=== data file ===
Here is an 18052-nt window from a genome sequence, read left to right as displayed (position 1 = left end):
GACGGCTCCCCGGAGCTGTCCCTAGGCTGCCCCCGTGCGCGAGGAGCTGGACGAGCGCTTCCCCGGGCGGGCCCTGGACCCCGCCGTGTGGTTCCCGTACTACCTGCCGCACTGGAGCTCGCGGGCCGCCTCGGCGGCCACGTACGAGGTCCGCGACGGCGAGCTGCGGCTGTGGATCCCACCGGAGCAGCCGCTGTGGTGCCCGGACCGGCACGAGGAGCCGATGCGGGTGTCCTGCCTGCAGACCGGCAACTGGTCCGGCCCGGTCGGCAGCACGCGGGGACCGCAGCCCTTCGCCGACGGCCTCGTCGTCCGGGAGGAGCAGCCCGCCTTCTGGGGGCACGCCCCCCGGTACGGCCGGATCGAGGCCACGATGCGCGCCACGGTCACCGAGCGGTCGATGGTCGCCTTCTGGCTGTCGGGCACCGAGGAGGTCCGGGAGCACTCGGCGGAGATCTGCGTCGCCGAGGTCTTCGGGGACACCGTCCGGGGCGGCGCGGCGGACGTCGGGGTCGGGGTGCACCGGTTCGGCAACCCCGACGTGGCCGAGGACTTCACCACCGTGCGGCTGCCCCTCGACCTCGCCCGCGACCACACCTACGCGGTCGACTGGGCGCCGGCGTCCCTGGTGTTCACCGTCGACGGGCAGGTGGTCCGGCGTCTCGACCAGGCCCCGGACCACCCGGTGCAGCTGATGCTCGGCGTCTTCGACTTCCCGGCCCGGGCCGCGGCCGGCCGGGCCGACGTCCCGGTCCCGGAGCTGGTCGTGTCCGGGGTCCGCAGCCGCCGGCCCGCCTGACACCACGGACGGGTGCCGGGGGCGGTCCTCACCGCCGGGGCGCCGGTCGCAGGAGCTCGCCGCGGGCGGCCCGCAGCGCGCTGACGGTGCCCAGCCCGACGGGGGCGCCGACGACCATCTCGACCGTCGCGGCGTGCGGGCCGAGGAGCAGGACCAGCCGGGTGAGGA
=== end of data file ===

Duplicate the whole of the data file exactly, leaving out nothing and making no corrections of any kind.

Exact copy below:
Here is an 18052-nt window from a genome sequence, read left to right as displayed (position 1 = left end):
GACGGCTCCCCGGAGCTGTCCCTAGGCTGCCCCCGTGCGCGAGGAGCTGGACGAGCGCTTCCCCGGGCGGGCCCTGGACCCCGCCGTGTGGTTCCCGTACTACCTGCCGCACTGGAGCTCGCGGGCCGCCTCGGCGGCCACGTACGAGGTCCGCGACGGCGAGCTGCGGCTGTGGATCCCACCGGAGCAGCCGCTGTGGTGCCCGGACCGGCACGAGGAGCCGATGCGGGTGTCCTGCCTGCAGACCGGCAACTGGTCCGGCCCGGTCGGCAGCACGCGGGGACCGCAGCCCTTCGCCGACGGCCTCGTCGTCCGGGAGGAGCAGCCCGCCTTCTGGGGGCACGCCCCCCGGTACGGCCGGATCGAGGCCACGATGCGCGCCACGGTCACCGAGCGGTCGATGGTCGCCTTCTGGCTGTCGGGCACCGAGGAGGTCCGGGAGCACTCGGCGGAGATCTGCGTCGCCGAGGTCTTCGGGGACACCGTCCGGGGCGGCGCGGCGGACGTCGGGGTCGGGGTGCACCGGTTCGGCAACCCCGACGTGGCCGAGGACTTCACCACCGTGCGGCTGCCCCTCGACCTCGCCCGCGACCACACCTACGCGGTCGACTGGGCGCCGGCGTCCCTGGTGTTCACCGTCGACGGGCAGGTGGTCCGGCGTCTCGACCAGGCCCCGGACCACCCGGTGCAGCTGATGCTCGGCGTCTTCGACTTCCCGGCCCGGGCCGCGGCCGGCCGGGCCGACGTCCCGGTCCCGGAGCTGGTCGTGTCCGGGGTCCGCAGCCGCCGGCCCGCCTGACACCACGGACGGGTGCCGGGGGCGGTCCTCACCGCCGGGGCGCCGGTCGCAGGAGCTCGCCGCGGGCGGCCCGCAGCGCGCTGACGGTGCCCAGCCCGACGGGGGCGCCGACGACCATCTCGACCGTCGCGGCGTGCGGGCCGAGGAGCAGGACCAGCCGGGTGAGGA